Third quarter real GDP grew at a 4.9% annualized rate, yet many people are expressing concern about rising interest rates and soaring prices. So, are things rosy? Remember that 70% of GDP comes from consumer spending, which was the main contributor to third quarter growth (first graph). Consumers are using credit cards to pay for items their declining disposable income will not cover. Federal stimulus funds are depleted, student loan repayments are no longer in deferral, forcing consumers to forgo savings (see last graph) and use credit cards to supplement their income. Please see below the except from economist Daniel Lacalle’s summary. Then see if you draw the conclusion: things are not rosy.
Please continue to The Details for more of my analysis.
“If you put the federal government in charge of the Sahara Desert, in 5 years there’d be a shortage of sand.”
Hearing the rate of growth of the economy during the third quarter, released last week, one might think everything is rosy. Real Gross Domestic Product (GDP) rose an impressive 4.9% in the third quarter on a seasonally adjusted, annualized basis. Yet, talk to most people about their thoughts, and you hear concerns about rising interest rates and massively higher prices. So, how did GDP soar…over one quarter, seasonally adjusted and annualized? In this missive, I will attempt to look under the hood and explain the causes, and whether one should expect the same in the fourth quarter.
Generally speaking, 70% of GDP growth is derived from personal consumption. The chart below from the Bureau of Economic Analysis (BEA) shows the breakdown of third-quarter GDP.
As can be seen in the chart above, the largest contributors to growth during the third quarter were consumer spending and inventory adjustments. The interesting factor is that although consumer spending accounted for 2.7% of the increase in GDP, real personal disposable income decreased 1% during the quarter. So, what accounted for the increase? In a nutshell, credit cards! As shown in red in the graph below, credit card usage has increased at dramatic rates relative to GDP growth over the past four quarters. The total balance of credit cards and revolving loans outstanding has surpassed $1 trillion.
To realize the severity of this problem, interest rates on credit card balances have now reached a record 21.2%. When combined with the impact of higher interest rates on mortgages, auto loans and personal loans, the drop in real disposable personal income should signal a warning of upcoming personal financial difficulties.
Economist Daniel Lacalle summarized it well when he wrote,
“A strong economy does not show a decline in investment of this magnitude. Nonresidential business investment fell 0.1%, including a 3.8% slump in equipment investment. According to Morgan Stanley, capital expenditure plans have fallen to May 2020 levels.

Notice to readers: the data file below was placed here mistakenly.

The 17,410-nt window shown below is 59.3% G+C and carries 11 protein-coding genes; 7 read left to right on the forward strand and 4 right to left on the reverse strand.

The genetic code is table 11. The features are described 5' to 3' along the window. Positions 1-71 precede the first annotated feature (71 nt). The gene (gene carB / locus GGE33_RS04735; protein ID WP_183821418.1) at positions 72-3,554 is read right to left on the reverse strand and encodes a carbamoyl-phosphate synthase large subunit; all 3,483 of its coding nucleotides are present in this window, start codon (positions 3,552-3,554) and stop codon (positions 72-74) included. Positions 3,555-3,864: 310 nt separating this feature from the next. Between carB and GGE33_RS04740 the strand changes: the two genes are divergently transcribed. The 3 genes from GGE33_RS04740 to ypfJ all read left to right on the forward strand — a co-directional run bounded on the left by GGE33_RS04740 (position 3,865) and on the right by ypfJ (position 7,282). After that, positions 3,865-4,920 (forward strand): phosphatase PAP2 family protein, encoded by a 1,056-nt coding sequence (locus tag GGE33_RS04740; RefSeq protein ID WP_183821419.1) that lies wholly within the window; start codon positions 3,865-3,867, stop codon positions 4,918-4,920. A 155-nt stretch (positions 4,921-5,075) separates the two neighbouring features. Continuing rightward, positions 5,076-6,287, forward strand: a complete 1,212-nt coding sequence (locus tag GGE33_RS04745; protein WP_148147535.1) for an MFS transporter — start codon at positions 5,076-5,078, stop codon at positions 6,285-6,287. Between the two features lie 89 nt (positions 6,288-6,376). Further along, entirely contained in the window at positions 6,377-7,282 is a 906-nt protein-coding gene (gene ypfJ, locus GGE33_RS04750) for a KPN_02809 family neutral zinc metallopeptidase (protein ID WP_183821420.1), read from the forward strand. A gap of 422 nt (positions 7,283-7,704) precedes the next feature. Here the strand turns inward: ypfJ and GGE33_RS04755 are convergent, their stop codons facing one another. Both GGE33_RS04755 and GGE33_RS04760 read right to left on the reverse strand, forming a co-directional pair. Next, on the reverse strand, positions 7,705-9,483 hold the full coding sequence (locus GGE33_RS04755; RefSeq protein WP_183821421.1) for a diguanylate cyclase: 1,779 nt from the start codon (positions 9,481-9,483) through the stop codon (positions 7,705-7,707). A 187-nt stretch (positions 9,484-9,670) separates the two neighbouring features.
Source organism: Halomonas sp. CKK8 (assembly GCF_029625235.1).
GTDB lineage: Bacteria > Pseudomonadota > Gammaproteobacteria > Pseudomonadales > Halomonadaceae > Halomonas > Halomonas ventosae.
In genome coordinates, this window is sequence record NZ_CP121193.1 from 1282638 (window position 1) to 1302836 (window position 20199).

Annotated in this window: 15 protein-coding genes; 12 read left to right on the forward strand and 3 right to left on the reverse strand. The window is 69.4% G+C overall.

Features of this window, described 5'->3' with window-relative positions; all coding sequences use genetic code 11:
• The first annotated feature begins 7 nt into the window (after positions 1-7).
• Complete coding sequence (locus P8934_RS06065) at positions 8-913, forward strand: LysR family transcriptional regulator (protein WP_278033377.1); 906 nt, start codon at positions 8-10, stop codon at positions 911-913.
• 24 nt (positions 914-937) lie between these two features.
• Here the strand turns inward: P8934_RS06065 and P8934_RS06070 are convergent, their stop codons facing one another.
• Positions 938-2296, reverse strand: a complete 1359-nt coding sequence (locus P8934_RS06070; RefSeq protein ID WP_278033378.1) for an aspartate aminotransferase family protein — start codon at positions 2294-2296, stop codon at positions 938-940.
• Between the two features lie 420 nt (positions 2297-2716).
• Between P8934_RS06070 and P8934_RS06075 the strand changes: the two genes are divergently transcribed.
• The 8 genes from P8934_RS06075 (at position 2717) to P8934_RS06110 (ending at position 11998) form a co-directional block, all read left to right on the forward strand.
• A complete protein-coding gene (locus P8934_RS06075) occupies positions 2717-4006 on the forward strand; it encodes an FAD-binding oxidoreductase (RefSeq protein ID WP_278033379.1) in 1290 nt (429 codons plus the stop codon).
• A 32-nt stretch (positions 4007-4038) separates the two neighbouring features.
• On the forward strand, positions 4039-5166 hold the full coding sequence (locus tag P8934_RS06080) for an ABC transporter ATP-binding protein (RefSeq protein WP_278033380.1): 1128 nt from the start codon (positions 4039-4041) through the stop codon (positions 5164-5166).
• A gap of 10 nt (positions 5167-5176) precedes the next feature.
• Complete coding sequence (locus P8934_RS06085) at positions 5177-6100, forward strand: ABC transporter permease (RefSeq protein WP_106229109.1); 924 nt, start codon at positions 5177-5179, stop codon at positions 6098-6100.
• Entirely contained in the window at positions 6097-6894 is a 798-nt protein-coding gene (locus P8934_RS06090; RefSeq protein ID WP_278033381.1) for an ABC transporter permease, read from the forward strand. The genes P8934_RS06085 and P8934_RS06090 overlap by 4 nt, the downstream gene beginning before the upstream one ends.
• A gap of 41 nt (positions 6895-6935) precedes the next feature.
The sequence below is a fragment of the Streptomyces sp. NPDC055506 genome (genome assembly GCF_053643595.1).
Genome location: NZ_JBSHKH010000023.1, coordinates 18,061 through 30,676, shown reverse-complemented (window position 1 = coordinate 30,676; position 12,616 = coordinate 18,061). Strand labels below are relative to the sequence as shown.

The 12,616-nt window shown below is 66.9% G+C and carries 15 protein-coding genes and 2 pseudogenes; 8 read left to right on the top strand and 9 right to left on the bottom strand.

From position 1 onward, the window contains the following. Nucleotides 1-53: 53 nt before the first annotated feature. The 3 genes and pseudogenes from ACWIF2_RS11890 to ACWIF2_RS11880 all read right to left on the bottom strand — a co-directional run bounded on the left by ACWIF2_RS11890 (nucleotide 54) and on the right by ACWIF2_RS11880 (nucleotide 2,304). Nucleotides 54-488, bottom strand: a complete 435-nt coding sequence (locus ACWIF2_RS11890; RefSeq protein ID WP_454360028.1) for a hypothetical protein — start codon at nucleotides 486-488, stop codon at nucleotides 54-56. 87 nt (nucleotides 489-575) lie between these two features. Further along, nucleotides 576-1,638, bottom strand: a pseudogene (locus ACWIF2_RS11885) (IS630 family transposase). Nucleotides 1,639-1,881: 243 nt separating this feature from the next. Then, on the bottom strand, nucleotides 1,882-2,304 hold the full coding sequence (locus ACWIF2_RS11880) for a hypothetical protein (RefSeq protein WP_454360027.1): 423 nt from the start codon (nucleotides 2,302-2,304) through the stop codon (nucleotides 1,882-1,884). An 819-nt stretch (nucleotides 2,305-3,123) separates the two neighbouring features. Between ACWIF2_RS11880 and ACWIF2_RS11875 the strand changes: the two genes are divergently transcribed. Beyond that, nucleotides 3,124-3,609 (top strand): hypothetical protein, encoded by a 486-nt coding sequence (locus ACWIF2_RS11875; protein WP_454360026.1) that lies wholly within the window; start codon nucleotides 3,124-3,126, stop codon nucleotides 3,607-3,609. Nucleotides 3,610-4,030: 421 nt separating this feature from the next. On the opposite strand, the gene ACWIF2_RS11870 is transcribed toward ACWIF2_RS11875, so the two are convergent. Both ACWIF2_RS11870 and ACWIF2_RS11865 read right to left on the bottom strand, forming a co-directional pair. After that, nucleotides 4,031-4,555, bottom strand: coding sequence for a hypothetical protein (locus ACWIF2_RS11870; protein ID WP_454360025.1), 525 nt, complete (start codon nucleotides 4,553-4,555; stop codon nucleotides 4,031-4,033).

The mirage of construction is also gone, as it fell to just 1.6% after a one-off double-digit increase in the past quarter. Furthermore, a large part of the growth in GDP came from bloated government spending financed with more debt and inventory reevaluation, adding 0.8 and 1.4 percentage points to GDP growth. Many of these temporary effects will revert in the fourth quarter.
The level of public debt is exceedingly concerning. The increase in gross domestic product between the third quarter of 2022 and the same period of 2023 was a mere $414.3 billion, according to the Bureau of Economic Analysis, while the increase in public debt was $1.3 trillion ($32.3 to $33.6 trillion, according to the Treasury).”
With the economy still exhibiting high inflation and rising interest rates, the impact on consumers will begin to be more visible in the fourth quarter. The personal savings rate has now fallen to 3.4% as shown in the graph below. Federal stimulus funds are depleted, student loan repayments no longer on deferral, forcing consumers to forgo savings and use credit cards to supplement their income.
The Conference Board estimates fourth quarter GDP growth to be 1%, while Hedgeye Risk Management estimates -0.55%. Many pundits now are calling for a “soft landing.” It is my opinion that the data indicates a recession is coming soon, if not already here. The outlook is not so rosy!
The S&P 500 Index closed at 4,117, down 2.5% for the week. The yield on the 10-year Treasury
Note fell to 4.85%. Oil prices dropped to $86 per barrel, and the national average price of gasoline according to AAA decreased to $3.50 per gallon.
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